Directed by John Huston. Starring Anjelica Huston, Donal McCann, Helena Carroll, Cathleen Delany, Ingrid Craigie, Rachel Dowling, Dan O’Herlihy, Donal Donnelly 83mins, Club, IFI, Dublin
THE OMENS WERE not altogether positive when, in 1987, John Huston set out to make James Joyce’s most famous short story into a film. That erratic director had struggled with great writers in the past: Moby Dick disappeared up its own blowhole; Under the Volcano flailed around like its drunken protagonist. Moreover, though self-contained in plot, The Dead – comprising just two scenes – is very much an integral part of the pristine clockwork that ticks Dubliners, the collection of short stories, along.
Against the odds, the picture, Huston’s last, turned out to be something of a triumph. Donal McCann is both steady and fragile as Gabriel Conroy; Angelica Huston, the director’s daughter, is majestic and dangerous as his wife, Gretta. Over the course of a dance and dinner taking place on, significantly, the Feast of the Epiphany Gabriel learns certain truths about Gretta and faces up to other personal inadequacies.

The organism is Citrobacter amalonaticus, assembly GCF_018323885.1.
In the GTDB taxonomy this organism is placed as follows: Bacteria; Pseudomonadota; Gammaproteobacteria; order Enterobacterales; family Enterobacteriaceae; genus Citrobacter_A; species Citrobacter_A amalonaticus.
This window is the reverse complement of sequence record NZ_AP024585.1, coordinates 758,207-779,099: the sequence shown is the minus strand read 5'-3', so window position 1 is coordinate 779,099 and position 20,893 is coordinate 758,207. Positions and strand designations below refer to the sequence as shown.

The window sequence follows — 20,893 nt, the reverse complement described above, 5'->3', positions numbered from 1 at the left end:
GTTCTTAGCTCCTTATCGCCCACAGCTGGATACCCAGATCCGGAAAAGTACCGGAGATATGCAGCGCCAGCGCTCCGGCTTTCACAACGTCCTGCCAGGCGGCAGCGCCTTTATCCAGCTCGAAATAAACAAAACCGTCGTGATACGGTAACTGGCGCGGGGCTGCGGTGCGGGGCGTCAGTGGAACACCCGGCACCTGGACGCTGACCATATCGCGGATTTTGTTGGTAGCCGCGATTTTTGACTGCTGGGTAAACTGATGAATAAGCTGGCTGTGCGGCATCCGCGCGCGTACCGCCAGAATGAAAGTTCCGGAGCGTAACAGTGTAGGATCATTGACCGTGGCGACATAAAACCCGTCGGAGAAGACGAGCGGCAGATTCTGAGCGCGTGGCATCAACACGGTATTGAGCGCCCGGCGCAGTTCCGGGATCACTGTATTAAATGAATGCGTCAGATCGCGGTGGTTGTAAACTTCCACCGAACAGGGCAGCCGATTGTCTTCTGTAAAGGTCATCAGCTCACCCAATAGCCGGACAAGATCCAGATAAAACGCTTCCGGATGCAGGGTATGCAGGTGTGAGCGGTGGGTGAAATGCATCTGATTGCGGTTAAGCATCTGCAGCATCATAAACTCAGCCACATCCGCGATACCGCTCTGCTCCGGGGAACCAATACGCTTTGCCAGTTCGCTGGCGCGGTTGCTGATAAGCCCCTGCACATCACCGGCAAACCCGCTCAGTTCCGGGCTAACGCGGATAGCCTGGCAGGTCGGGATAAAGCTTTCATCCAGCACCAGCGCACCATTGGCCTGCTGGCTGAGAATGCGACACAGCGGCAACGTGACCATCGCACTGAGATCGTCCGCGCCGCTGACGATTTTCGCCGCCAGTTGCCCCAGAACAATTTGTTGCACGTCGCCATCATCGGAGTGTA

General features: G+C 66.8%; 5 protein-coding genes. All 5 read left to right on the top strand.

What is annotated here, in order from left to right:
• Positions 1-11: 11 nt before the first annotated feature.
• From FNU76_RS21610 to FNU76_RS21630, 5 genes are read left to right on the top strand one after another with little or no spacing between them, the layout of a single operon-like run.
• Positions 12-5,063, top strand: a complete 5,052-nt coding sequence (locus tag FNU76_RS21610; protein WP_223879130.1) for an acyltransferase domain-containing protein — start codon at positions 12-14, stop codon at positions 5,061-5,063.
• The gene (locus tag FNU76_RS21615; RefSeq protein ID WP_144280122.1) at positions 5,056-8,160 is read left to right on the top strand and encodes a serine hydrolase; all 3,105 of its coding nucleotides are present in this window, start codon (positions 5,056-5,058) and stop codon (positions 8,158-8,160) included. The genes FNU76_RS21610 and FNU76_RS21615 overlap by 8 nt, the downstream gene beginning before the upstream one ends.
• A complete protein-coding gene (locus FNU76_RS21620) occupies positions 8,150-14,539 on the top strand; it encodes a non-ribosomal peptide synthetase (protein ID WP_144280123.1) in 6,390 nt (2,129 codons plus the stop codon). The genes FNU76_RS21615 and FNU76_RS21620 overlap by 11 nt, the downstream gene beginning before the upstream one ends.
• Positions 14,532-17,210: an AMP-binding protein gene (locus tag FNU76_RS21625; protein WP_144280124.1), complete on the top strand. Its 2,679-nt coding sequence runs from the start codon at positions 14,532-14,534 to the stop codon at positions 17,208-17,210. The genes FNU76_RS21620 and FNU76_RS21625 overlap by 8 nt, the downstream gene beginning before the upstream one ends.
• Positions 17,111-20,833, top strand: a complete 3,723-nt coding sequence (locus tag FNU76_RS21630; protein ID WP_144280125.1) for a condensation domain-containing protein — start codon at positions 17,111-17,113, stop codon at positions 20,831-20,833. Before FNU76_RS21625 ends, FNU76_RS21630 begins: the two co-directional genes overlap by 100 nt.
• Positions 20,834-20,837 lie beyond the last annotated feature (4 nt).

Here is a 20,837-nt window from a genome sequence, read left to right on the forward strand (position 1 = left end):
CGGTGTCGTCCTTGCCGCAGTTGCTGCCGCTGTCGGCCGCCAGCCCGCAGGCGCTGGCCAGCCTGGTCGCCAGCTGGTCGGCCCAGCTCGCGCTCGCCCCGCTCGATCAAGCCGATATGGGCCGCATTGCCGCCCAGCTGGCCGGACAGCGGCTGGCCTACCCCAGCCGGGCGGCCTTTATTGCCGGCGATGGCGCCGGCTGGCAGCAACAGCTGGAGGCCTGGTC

Tony Huston, John’s son, delivered a pretty faithful adaptation of the story. Indeed, towards the close, in an unheralded admission of defeat, he allows the famous, final passage to be spoken in voiceover. But the film somehow avoids the mothballing effects of the reverential kowtow and finds its own clammy cinematic energy. Huston allows the chatter to steadily accumulate as Fred Murphy’s camera wallows in the interior murk. Both images and words suggest that some quiet disaster is looming. As in Time Regained, Raoul Ruiz’s take on Proust, the camera seemed scored to the heavy rhythms of the prose.
The Dead, perhaps inevitably, feels like more of a gorgeous chamber piece than a major masterpiece. Nobody is likely to confuse it with grand Huston adaptations such as The Red Badge of Courage or The Man Who Would be King. But it remains the best translation of Joyce to film we have – or are ever likely to have.
Welcome its annual unearthing for Bloomsday. Souvenir “I Heart Ulysses” tea towels will be available in the gift shop.